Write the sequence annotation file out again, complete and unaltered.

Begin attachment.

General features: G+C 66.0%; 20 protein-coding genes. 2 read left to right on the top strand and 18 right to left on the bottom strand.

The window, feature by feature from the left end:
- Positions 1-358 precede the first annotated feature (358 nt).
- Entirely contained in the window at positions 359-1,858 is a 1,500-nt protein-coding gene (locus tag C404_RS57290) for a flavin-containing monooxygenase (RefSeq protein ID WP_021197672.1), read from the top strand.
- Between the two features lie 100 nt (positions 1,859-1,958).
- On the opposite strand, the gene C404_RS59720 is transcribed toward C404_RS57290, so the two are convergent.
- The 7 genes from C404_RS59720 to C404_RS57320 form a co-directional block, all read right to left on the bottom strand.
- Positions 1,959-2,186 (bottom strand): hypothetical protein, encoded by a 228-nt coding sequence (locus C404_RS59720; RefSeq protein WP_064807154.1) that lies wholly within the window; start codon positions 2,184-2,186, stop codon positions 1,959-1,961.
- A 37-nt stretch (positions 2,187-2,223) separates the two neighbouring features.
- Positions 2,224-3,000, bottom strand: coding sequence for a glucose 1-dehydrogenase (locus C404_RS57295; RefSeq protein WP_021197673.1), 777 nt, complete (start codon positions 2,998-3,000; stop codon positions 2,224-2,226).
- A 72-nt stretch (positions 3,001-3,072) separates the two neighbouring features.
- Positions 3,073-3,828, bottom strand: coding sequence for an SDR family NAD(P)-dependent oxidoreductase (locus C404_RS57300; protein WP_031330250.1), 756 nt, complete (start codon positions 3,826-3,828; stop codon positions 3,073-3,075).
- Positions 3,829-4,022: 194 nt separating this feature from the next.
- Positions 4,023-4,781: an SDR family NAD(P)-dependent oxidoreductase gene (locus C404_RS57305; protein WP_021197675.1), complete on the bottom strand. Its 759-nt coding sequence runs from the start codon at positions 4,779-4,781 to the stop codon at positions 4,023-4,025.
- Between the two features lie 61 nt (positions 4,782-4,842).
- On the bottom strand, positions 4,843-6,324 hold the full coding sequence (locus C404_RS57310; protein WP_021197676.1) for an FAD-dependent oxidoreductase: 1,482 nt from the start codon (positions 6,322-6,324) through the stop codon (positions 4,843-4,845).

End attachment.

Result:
General features: G+C 66.0%; 20 protein-coding genes. 2 read left to right on the top strand and 18 right to left on the bottom strand.

The window, feature by feature from the left end:
- Positions 1-358 precede the first annotated feature (358 nt).
- Entirely contained in the window at positions 359-1,858 is a 1,500-nt protein-coding gene (locus tag C404_RS57290) for a flavin-containing monooxygenase (RefSeq protein ID WP_021197672.1), read from the top strand.
- Between the two features lie 100 nt (positions 1,859-1,958).
- On the opposite strand, the gene C404_RS59720 is transcribed toward C404_RS57290, so the two are convergent.
- The 7 genes from C404_RS59720 to C404_RS57320 form a co-directional block, all read right to left on the bottom strand.
- Positions 1,959-2,186 (bottom strand): hypothetical protein, encoded by a 228-nt coding sequence (locus C404_RS59720; RefSeq protein WP_064807154.1) that lies wholly within the window; start codon positions 2,184-2,186, stop codon positions 1,959-1,961.
- A 37-nt stretch (positions 2,187-2,223) separates the two neighbouring features.
- Positions 2,224-3,000, bottom strand: coding sequence for a glucose 1-dehydrogenase (locus C404_RS57295; RefSeq protein WP_021197673.1), 777 nt, complete (start codon positions 2,998-3,000; stop codon positions 2,224-2,226).
- A 72-nt stretch (positions 3,001-3,072) separates the two neighbouring features.
- Positions 3,073-3,828, bottom strand: coding sequence for an SDR family NAD(P)-dependent oxidoreductase (locus C404_RS57300; protein WP_031330250.1), 756 nt, complete (start codon positions 3,826-3,828; stop codon positions 3,073-3,075).
- Positions 3,829-4,022: 194 nt separating this feature from the next.
- Positions 4,023-4,781: an SDR family NAD(P)-dependent oxidoreductase gene (locus C404_RS57305; protein WP_021197675.1), complete on the bottom strand. Its 759-nt coding sequence runs from the start codon at positions 4,779-4,781 to the stop codon at positions 4,023-4,025.
- Between the two features lie 61 nt (positions 4,782-4,842).
- On the bottom strand, positions 4,843-6,324 hold the full coding sequence (locus C404_RS57310; protein WP_021197676.1) for an FAD-dependent oxidoreductase: 1,482 nt from the start codon (positions 6,322-6,324) through the stop codon (positions 4,843-4,845).